Sometimes even when a movie isn't very good, you can't help but like it anyway.
Such is the case with A Perfect Couple, Robert Altman's 1979 romantic comedy. It's contrived and cliché, and it's at least twenty minutes too long, but it's also weirdly charming.
Paul Dooley (the dad from Sixteen Candles) stars as Alex, the eldest son in a large Greek family. He works for his father (Titos Vandis) at their antiques store, and he and his brother and sisters and their spouses all live under one roof, snugly beneath the thumb of the controlling patriarch. Daddy doesn't like the kids to fly too far from the nest. The one to stray the farthest is Eleousa (Belita Moreno), who plays cello in the Los Angeles Philharmonic. She also has a fatal heart condition. This is the stuff of great tragedy.
Except it's not a tragedy, it's a light '70s comedy. Alex is trying to get his love life going, and he's started using a dating service. There, he has met Sheila (Marta Heflin). Their first date doesn't go so well, and their second doesn't happen at all. Sheila has an extended family of her own. She's a singer in a large performance group called Keepin' 'Em Off the Streets. The leader of the band, Teddy (Ted Neeley), controls his players with as much ruthlessness as Alex's papa. Thus, even after all the misfires, when the two would-be lovers do finally connect, they both have reasons to keep their relationship a secret. It's a "will they or won't they?" style of movie. Will they ever stand up for themselves? Won't they ever get together?
Altman purposely kept A Perfect Couple a little ragged. He wanted his lead actors to be more like normal people than big movie stars, and he tries to maintain that natural feel in every aspect of the movie. The acting style is loose, and the set isn't nearly as tailored as one would expect from a fluffy Hollywood picture. It kind of half works. Sometimes I blanched at how slapdash the story feels, and sometimes that is A Perfect Couple's main allure. The structure has a freeform air about it, meaning Altman can pull a couple of unpredictable turns out of predictable territory. He uses Keepin' 'Em Off the Streets as a modern equivalent of a Greek chorus, their stage performance framing and commenting on the scenes. Just like everything else in this flick, the band works in Altman's favor just as much as it works against him. While the use of the songs gives the movie an unconventional flavor, it can also be tedious because the music is absolutely terrible. It's like watered down R&B via Jim Steinman--large dramatic numbers with a hint of soul, but pure whitebread from one end slice to the last.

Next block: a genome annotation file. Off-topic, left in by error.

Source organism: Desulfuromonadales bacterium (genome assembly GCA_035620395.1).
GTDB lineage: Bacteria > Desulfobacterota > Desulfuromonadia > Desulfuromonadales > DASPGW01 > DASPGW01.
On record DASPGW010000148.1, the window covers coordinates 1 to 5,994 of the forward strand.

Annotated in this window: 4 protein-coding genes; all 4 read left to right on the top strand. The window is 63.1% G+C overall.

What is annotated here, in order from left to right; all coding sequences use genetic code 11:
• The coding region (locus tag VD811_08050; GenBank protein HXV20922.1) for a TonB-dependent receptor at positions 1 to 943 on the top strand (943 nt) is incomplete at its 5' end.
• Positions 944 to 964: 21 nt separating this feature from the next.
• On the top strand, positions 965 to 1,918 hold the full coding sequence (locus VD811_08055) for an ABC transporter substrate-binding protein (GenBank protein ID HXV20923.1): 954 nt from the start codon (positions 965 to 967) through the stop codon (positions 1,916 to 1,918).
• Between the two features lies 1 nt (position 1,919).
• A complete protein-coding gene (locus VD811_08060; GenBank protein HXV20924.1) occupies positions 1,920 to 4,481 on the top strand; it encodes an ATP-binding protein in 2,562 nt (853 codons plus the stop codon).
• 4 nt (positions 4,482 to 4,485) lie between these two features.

Even so, as I was reacting against all the frayed edges, Altman somehow got me onboard. It's almost like the director and I were in our own romantic comedy, with me cast as the reluctant lover who keeps swearing the grouchy maverick was getting his last chance with me, only to find that my denials had turned into affirmations, my rejections into affection. Paul Dooley is a likable cat, so I wasn't going to root for him to go to bed alone, and despite his hangdog manner, he really did give it a good romantic try. The sudden rise of the band and the big final number were totally ludicrous, sure, but screw it. Sometimes the happy ending is the only ending that fits.
Also included is the original theatrical trailer for A Perfect Couple, along with trailers for three more Altman films: Quintet, A Wedding, and M*A*S*H.